Trump tells people he is selecting Larry Kudlow to replace Gary Cohn
President Donald Trump told people Monday that he has settled on Larry Kudlow to replace Gary Cohn as the new director of the White House’s National Economic Council, according to a source familiar with his conversations.
The President is known to change his mind at the last minute, and decisions are rarely final until they have been formally announced, but this is his latest thinking on Cohn’s replacement.
Trump has spoken to Kudlow multiple times over the past week, a separate person familiar with the matter said, but Kudlow hasn’t been formally offered the job yet and hasn’t decided whether he would accept it.
The White House did not respond to a request for comment. Kudlow also declined to comment.
Kudlow’s selection would be especially noteworthy because he is an avid free-trader who is firmly opposed to the sweeping tariffs on steel and aluminum imports that the President signed last week — against the advice of Republican leaders on Capitol Hill and some of his own advisers. Trump suggested last Thursday that he wouldn’t replace Cohn with someone who is similarly opposed to tariffs, which were one of the principal reasons that Cohn resigned.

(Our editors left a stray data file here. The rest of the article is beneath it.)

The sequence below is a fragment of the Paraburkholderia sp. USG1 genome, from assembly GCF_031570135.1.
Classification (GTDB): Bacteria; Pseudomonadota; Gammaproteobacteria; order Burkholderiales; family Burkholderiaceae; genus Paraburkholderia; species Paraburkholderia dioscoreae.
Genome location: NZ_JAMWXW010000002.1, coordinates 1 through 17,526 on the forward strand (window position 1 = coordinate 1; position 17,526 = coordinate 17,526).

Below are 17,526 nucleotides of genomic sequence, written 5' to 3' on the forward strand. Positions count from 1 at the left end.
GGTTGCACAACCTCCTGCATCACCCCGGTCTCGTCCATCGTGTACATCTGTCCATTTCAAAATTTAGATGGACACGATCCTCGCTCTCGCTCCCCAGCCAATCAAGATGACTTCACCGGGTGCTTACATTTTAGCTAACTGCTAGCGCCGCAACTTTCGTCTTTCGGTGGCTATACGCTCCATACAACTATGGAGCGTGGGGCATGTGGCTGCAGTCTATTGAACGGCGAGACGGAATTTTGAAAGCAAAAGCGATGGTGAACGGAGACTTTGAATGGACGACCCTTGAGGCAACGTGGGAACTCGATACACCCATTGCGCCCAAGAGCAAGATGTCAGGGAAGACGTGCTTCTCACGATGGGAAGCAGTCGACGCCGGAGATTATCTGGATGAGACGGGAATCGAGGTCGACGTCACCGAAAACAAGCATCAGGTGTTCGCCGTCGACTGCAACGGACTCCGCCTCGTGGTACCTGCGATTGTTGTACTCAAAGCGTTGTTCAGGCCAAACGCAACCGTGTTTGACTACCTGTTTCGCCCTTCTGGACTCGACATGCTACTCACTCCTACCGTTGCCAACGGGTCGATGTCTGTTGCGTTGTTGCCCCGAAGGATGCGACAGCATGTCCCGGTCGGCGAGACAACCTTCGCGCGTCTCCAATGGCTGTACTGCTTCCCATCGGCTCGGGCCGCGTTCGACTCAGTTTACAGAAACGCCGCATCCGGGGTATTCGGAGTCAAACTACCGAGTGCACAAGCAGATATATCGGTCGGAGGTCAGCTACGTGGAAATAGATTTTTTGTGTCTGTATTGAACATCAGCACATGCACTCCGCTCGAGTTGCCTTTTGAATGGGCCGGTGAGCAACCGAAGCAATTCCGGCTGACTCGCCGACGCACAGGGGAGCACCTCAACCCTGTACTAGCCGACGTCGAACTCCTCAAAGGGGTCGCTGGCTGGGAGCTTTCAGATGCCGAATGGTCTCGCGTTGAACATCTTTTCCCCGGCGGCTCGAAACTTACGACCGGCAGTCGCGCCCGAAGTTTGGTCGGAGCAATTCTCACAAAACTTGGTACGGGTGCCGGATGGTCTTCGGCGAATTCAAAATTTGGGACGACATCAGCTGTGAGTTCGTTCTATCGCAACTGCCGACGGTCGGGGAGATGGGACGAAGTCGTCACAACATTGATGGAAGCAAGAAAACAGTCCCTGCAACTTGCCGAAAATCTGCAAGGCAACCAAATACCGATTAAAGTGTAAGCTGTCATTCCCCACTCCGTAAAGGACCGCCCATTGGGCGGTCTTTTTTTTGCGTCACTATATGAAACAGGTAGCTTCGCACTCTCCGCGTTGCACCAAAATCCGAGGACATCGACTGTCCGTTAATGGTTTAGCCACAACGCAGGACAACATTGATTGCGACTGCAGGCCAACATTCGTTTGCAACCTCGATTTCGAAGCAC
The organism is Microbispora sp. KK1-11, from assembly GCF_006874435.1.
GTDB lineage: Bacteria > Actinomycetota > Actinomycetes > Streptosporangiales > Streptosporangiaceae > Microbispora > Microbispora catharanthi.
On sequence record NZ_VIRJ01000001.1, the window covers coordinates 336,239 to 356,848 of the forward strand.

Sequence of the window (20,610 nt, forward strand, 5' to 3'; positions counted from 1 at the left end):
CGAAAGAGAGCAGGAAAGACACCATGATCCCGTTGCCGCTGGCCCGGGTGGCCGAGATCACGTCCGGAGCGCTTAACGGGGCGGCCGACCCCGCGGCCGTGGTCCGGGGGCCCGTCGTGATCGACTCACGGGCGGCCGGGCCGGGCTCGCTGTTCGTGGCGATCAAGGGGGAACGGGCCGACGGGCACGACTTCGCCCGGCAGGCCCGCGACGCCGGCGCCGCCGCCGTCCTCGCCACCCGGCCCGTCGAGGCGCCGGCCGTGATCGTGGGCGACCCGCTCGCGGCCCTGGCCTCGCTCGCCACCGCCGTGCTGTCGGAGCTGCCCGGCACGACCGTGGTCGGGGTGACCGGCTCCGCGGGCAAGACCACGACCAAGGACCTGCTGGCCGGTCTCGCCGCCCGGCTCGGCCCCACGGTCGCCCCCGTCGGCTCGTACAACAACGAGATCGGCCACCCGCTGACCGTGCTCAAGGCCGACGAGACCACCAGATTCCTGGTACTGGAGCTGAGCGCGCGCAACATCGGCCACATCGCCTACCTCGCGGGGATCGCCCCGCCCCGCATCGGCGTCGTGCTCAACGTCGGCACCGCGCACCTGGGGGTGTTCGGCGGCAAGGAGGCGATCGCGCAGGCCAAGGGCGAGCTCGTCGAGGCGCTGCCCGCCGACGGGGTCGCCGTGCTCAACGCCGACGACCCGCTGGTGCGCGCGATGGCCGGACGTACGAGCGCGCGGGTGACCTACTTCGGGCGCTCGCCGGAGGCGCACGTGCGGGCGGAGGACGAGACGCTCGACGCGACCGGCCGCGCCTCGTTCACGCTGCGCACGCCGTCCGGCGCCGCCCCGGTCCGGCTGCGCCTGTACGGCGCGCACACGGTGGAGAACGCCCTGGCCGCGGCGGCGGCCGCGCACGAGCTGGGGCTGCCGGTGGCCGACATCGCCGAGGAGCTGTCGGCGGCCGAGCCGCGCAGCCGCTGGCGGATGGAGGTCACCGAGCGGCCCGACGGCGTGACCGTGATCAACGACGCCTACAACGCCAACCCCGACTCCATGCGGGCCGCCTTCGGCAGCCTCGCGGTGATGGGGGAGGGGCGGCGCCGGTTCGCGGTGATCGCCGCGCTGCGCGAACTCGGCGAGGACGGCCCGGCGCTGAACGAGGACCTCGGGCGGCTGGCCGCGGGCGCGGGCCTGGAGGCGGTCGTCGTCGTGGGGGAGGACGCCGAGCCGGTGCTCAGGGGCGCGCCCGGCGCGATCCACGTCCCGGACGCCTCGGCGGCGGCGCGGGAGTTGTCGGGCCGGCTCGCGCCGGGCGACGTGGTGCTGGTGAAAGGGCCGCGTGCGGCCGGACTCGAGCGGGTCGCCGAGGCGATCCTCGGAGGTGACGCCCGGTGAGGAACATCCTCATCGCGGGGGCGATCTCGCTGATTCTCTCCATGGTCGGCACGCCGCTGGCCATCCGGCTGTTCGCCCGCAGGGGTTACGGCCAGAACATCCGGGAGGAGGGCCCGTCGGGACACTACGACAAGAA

“I don’t know if I could put him in that same position or not. He’s not quite as strong on those tariffs as we want,” Trump said.
Kudlow, an economic analyst who informally advised Trump during the 2016 presidential campaign, penned an op-ed in the National Review with two others urging the President to rethink his decision on tariffs before he signed them. Kudlow later suggested during a radio interview that the tariffs were “basically gone,” with the exception of China and “a few other countries.”
“Canada is exempt. Mexico is exempt. Australia is exempt. I guarantee you, all of Europe is going to wind up being exempt, and I bet you our allies in Asia will wind up being exempt. China may be the only one,” Kudlow said.
But the President values people who can make the rounds on cable television to defend the administration, as Cohn often did.